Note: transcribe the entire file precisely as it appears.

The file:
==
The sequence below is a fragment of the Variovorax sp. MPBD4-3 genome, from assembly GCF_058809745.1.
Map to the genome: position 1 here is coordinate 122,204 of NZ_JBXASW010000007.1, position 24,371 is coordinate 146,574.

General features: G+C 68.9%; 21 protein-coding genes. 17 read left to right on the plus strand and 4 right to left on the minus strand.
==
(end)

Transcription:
The sequence below is a fragment of the Variovorax sp. MPBD4-3 genome, from assembly GCF_058809745.1.
Map to the genome: position 1 here is coordinate 122,204 of NZ_JBXASW010000007.1, position 24,371 is coordinate 146,574.

General features: G+C 68.9%; 21 protein-coding genes. 17 read left to right on the plus strand and 4 right to left on the minus strand.